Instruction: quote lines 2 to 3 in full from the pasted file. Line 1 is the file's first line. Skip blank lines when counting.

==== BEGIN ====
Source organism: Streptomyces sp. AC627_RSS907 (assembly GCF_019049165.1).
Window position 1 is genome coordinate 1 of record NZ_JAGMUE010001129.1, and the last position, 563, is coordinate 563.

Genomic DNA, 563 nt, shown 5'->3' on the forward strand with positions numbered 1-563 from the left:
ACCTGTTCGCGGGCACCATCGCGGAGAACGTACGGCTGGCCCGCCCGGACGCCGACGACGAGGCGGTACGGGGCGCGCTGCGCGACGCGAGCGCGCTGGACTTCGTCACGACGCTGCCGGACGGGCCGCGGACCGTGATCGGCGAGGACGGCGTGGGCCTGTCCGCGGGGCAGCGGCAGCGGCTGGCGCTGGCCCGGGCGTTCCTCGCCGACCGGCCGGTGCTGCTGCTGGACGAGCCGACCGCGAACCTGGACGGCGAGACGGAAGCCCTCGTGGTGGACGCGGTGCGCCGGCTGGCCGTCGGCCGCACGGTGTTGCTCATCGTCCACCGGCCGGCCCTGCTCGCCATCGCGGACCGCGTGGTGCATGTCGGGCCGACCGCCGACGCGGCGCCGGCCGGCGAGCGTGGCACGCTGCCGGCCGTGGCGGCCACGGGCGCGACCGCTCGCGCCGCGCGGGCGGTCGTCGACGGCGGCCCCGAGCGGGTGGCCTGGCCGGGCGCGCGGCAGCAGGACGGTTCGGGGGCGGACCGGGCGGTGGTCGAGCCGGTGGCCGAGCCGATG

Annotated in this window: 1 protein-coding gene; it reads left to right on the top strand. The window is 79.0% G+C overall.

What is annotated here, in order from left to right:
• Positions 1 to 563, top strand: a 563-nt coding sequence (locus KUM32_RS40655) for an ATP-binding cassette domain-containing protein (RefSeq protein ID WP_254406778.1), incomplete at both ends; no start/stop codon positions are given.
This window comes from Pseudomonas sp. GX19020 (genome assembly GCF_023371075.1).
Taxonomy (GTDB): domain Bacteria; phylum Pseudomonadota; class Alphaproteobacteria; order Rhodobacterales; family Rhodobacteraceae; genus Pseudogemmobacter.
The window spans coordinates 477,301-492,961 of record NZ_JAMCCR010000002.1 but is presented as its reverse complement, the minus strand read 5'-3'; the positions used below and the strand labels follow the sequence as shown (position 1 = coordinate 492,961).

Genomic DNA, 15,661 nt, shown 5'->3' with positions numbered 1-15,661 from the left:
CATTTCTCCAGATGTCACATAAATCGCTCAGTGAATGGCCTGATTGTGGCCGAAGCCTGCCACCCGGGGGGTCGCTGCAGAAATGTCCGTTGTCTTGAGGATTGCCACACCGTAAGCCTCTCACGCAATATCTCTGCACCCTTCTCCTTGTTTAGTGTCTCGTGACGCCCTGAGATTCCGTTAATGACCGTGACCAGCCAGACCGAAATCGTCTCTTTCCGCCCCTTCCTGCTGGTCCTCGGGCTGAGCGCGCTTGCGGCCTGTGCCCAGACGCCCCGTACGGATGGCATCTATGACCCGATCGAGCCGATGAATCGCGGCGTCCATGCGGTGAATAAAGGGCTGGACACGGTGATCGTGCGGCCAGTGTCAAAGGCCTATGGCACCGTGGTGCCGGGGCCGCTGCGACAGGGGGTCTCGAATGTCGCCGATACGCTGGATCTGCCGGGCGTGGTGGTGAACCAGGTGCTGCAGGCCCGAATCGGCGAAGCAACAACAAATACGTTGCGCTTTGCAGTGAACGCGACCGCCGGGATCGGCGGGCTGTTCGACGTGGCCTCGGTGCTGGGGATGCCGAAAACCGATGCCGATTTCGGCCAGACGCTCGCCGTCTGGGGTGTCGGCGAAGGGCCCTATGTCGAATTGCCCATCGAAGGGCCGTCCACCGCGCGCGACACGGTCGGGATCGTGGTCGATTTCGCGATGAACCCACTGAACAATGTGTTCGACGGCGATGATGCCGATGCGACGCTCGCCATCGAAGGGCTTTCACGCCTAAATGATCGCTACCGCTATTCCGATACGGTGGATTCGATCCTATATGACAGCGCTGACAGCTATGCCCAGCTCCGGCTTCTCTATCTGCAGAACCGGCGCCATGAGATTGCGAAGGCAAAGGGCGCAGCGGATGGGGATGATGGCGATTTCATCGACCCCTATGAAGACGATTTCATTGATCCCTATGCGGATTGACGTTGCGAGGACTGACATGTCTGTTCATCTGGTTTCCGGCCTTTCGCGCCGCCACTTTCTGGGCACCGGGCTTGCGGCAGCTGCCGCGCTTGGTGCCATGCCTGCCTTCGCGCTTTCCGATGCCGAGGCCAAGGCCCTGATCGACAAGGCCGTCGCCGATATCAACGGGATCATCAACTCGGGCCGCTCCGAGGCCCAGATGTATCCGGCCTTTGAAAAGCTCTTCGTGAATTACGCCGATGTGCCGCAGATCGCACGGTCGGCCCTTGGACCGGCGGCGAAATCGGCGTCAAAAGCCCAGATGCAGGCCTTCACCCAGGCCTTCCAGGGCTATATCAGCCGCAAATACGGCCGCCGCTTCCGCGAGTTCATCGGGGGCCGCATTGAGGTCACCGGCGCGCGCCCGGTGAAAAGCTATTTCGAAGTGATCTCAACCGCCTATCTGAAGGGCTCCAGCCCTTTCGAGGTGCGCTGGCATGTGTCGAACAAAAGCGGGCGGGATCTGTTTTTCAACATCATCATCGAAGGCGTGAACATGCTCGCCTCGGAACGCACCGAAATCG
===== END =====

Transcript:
Window position 1 is genome coordinate 1 of record NZ_JAGMUE010001129.1, and the last position, 563, is coordinate 563.

Genomic DNA, 563 nt, shown 5'->3' on the forward strand with positions numbered 1-563 from the left: